Restaurant Blue Wagon
These days, it’s too often not enough for a restaurant to just have good food. So many places now have so many other things on offer – live music, cooking classes, club cards, wine tastings – in a bid to lure in customers. But the danger with these sorts of restaurants, under the wrong management, is that they can spread themselves so thin that what really should be the main draw – the food, served proficiently in amiable surroundings – becomes less than the main focus. Thankfully, there are restaurants that manage to maintain a social calendar as well as high standards, and Blue Wagon, operating in Vinohrady with improving results, is one of these.
In the months following its opening, I heard quite a few decidedly mixed reports about the place. Going there for several recent visits, however, proved a rewarding experience: solidly quality dishes with just enough flair to be quite memorable, and at prices that felt reasonable for a nice meal out. It’s also somewhere that has that sort of multifunctional atmosphere just as conducive for a business lunch or dinner as for a date; at lunchtime the other day, I was comfortably clacking away on my laptop using the restaurant’s Wi-Fi while the pair next to me flirted voraciously over a quick succession of wine top-ups.
The location is ideal for such versatility, one block from náměstí Míru. The single dining room makes use of a white banquette against the wall for several tables, spaced politely well enough apart, and tall potted plants provide a bit of discretion among the floor seating. The décor is soothing in blond wood and white, with black-and-white paintings on the wall, although the brightly lit waiting area by the door, complete with chairs and a spread of magazines, felt a bit like the entrance to a spa – not that that’s necessarily a bad thing. The only drawback in the atmosphere was the constant Muzak playing, which at its best moments verged on loungey but mainly just brought to mind (at least, this reviewer’s) strolling down a wide, air-conditioned supermarket aisle in the U.S.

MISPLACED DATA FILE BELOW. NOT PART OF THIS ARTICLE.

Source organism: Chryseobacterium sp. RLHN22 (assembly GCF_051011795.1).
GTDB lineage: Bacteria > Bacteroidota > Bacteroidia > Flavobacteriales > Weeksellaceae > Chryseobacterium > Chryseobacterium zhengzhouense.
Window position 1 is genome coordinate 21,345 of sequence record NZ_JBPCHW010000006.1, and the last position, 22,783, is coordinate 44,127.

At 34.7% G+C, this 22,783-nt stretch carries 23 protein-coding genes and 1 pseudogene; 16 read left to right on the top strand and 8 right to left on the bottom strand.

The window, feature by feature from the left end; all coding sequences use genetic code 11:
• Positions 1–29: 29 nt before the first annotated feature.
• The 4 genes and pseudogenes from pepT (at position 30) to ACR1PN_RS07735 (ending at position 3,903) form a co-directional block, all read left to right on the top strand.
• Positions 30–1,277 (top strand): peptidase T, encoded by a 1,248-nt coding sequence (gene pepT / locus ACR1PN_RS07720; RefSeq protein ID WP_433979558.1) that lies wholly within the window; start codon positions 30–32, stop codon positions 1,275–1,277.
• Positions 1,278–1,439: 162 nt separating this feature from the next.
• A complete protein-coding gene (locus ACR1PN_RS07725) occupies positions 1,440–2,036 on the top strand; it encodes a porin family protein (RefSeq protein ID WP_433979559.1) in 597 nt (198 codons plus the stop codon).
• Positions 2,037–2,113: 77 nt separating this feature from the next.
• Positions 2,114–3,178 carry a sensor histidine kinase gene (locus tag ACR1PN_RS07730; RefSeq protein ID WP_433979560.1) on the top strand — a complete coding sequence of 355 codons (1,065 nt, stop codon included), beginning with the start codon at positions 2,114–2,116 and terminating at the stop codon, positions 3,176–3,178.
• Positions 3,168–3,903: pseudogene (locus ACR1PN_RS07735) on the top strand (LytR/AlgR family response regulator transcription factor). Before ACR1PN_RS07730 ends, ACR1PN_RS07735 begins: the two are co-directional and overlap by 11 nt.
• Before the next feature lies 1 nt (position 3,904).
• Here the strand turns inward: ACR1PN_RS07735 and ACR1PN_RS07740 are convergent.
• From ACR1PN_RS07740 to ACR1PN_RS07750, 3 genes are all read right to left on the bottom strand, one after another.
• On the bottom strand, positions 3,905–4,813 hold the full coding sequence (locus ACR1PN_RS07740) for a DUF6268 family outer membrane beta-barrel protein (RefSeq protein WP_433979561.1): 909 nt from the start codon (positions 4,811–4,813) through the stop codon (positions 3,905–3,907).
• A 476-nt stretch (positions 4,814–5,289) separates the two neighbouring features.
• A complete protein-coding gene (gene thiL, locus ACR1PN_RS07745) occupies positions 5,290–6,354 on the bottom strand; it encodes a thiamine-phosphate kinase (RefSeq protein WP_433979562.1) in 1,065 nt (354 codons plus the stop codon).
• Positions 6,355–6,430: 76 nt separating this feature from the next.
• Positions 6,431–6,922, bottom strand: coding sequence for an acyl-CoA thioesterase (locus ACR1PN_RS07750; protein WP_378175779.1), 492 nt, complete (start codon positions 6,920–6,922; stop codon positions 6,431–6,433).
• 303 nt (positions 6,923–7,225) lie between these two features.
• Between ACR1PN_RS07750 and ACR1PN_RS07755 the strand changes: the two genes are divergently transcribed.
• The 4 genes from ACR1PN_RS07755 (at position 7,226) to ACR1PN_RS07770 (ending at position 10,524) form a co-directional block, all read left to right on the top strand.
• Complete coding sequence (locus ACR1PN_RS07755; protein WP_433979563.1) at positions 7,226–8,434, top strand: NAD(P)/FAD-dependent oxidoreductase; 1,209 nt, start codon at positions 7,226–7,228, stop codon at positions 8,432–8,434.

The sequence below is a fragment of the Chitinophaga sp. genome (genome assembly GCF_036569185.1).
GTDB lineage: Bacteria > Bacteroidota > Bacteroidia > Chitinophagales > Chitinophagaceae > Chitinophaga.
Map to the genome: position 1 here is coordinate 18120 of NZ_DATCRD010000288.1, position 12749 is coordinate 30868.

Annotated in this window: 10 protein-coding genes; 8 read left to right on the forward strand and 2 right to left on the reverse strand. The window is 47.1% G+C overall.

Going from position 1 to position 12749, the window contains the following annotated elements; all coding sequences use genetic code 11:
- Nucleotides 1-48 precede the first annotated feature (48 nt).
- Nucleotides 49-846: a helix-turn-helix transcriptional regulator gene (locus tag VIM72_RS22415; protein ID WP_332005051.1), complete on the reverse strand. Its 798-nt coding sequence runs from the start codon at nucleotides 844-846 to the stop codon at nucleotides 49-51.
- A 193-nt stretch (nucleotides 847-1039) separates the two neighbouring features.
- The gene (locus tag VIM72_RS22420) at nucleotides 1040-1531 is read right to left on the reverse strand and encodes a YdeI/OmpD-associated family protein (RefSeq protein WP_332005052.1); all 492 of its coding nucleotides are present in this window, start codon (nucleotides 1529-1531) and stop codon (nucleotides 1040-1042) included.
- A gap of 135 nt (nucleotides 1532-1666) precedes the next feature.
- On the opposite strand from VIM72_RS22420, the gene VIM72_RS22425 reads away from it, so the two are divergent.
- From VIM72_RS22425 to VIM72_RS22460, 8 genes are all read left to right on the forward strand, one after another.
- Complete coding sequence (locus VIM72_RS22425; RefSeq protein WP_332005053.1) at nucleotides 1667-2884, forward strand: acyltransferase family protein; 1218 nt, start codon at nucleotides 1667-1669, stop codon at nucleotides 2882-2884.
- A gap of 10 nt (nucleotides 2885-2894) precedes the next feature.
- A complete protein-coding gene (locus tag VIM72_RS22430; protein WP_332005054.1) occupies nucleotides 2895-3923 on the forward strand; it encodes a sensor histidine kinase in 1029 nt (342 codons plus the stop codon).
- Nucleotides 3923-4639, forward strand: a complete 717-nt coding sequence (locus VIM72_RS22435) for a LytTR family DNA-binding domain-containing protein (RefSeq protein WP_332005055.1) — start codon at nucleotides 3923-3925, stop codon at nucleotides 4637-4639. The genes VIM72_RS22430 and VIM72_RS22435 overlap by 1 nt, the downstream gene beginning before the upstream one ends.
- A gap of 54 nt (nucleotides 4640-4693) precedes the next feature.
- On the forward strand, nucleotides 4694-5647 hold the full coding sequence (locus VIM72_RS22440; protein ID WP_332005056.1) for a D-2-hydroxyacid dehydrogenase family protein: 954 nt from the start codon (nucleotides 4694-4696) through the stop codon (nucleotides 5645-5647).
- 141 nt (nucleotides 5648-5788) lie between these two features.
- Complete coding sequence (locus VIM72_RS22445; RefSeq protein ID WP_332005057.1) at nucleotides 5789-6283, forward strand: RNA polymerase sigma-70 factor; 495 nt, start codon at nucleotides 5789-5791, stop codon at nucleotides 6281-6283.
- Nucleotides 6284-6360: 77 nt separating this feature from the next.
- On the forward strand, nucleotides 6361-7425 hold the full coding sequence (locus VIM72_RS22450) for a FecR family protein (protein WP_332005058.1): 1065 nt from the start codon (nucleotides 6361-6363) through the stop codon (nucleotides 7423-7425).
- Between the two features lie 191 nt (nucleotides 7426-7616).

Blue Wagon has quite a good selection of wines, with many options from the Stapleton & Springer winery in Moravia; bottles start at around 390 CZK. The winery was featured recently on the restaurant’s calendar of events, with a wine tasting and paired degustation menu hosted by Jaroslav Springer himself. We tried a bottle of the 2011 Reisling from the Šamšula winery (370 CZK), along with a large bottle of San Benedetto mineral water (59 CZK).
On an evening visit, we were given a basket of bread and spreads – a chive cream cheese, fresh butter, and a celery mousse, all of which were better than the dense, forgettable slices of white and brown bread. The waiter had presented it saying it was an amuse bouche, but it fell under the couvert of 29 CZK each that appeared on the bill.
At lunchtime another day, we were given an amuse bouche of roe deer pate, free this time, which is also available as a starter. The appetizer version (139 CZK) had the advantage of coming with a drizzle of meaty stock on the side, which added the right amount of moisture to the crumbly, fresh pate, sheathed in a thin layer of fat. Three halves of pickled pearl onion dotted the line of stock, and a small side salad had a nice mustardy dressing that proved more than an afterthought.